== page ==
Last Friday the family travelled to the Cotswolds for a long weekend of camping. The journey however was predictably complicated by an unwritten law that governs Tomlinson family holidays; motor failure must play some part! This time the fault being a wheel, broken beyond repair by one of Kent’s numerous potholes. With no replacement available until after the bank holiday, the only solution was for Hayley to pile her tiny Citroen with the sleeping bags et al, whilst I took the children over by train. Rush hour with children is not for the feint hearted- but being in holiday spirit we enjoyed it nevertheless.
The weekend proved bitter sweet. The low of motor failure was compensated by glorious weather. We joined several of Hayley’s university friends and also spent some time alone. Our family excursion being to a crocodile zoo, which the boys absolutely loved. Feeding time was the highlight and any suggestions that the boys themselves might be dinner were laughed off.
We had planned to drive to one of the Ordinariate groups in the Oxford area for Sunday Mass but a fraught journey meant we opted instead for the local church in Charlbury. It turned out to be charming. A small faithful congregation whose liturgy was identical to our 11am in Pembury. I was incognito, having travelled light, but was soon rumbled by the parish server who reads this blog. A former Anglican priest, now senior staff member at the Reading Oratory school, it transpired he had employed my predecessor at St. Barnabas, Fr. Kenneth McNab, following his earlier conversion to Rome!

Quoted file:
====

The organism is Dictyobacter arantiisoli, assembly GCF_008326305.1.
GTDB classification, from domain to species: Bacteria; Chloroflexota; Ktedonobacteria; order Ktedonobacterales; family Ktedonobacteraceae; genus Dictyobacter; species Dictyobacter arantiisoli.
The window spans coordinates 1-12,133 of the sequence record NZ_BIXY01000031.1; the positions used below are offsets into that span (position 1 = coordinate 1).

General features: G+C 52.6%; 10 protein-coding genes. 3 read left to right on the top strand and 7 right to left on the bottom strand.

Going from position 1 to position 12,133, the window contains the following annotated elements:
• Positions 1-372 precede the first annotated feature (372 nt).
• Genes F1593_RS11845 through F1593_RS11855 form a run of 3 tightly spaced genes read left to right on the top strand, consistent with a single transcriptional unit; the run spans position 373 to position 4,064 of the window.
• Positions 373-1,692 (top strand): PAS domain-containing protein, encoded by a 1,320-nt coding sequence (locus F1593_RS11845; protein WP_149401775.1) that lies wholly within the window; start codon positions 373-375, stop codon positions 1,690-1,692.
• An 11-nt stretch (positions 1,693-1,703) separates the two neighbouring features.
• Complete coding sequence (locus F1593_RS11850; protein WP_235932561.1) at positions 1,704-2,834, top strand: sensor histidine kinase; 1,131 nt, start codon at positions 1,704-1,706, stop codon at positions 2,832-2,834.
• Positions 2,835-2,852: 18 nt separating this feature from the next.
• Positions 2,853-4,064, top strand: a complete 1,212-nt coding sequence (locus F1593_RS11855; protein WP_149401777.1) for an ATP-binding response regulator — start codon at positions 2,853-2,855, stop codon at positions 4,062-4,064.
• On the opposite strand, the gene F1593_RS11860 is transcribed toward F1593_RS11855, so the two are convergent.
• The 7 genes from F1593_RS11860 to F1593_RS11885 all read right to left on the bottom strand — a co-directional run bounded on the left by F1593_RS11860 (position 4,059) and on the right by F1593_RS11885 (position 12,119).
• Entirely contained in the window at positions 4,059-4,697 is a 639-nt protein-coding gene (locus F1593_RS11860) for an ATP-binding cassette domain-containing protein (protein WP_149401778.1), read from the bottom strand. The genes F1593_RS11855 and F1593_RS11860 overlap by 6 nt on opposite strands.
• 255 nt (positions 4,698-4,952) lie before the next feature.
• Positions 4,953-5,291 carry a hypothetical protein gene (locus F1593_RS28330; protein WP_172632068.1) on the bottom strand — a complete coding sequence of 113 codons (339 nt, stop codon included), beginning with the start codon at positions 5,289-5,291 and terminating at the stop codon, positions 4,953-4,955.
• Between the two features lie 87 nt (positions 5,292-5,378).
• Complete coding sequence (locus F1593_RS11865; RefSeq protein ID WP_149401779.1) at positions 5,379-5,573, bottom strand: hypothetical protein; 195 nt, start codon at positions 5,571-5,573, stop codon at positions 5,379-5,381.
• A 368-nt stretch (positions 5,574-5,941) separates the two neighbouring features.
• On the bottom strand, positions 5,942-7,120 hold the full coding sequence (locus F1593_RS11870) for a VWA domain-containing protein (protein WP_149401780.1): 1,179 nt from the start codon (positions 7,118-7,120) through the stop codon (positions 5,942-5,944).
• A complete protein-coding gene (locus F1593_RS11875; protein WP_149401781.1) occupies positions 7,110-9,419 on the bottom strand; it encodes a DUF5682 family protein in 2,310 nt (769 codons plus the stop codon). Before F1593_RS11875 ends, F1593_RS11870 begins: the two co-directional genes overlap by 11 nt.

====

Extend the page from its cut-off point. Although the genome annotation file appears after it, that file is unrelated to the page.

The nice thing about joining with other families on a campsite is that the children have lots of friends to play with. And with the sun shining they were having a blast. But the wonderful weekend took a sudden turn for the worst when Gussy fell awkwardly from a climbing frame and hurt himself badly.
Poor little chap was rushed to a local emergency room where a nasty fracture close to the shoulder was discovered. Fearing he might need an operation to align the bones the medics booked him into the trauma unit at the John Radcliff hospital for further analysis the following morning. An uncomfortable night ensued with only Calpol to dull the pain.
The photograph above shows a little boy’s face when he is being extremely brave in the face of pain because he wants to earn some ‘brave boy’s lego’. And earn it he did as we watched a much older child acting hysterically in the hospital whilst Gus bore his own suffering with stoic heroism…and a large packet of fruit pastilles. A masculine show that soon won over the nurses and ensured he was very much the centre of attention.
Meanwhile I had a serious logistical problem to solve. Here you see me discussing plans with a brighter person, or were we discussing the pitfalls of subjective Hegelian theology? I forget. Either way the problem was that Gussy would need one adult and a free car, lest he be kept in overnight, but the other family members needed to get home with a good deal of camping equipment. The train option was no longer feasible.
Step forward dear Father Nicholas who volunteered to drive from Kent and collect family and equipment, freeing me to focus on Gussy. What a star! In the end Gus did not need the manipulation, thank the Lord, and so was soon home and tucked up on the sofa where he can recover at leisure from his ordeal . Meanwhile I must now get about the business of ordering wheels and try to avoid Fr. Nicholas in the ale houses of Kent- I owe him more beers than my stipend affords!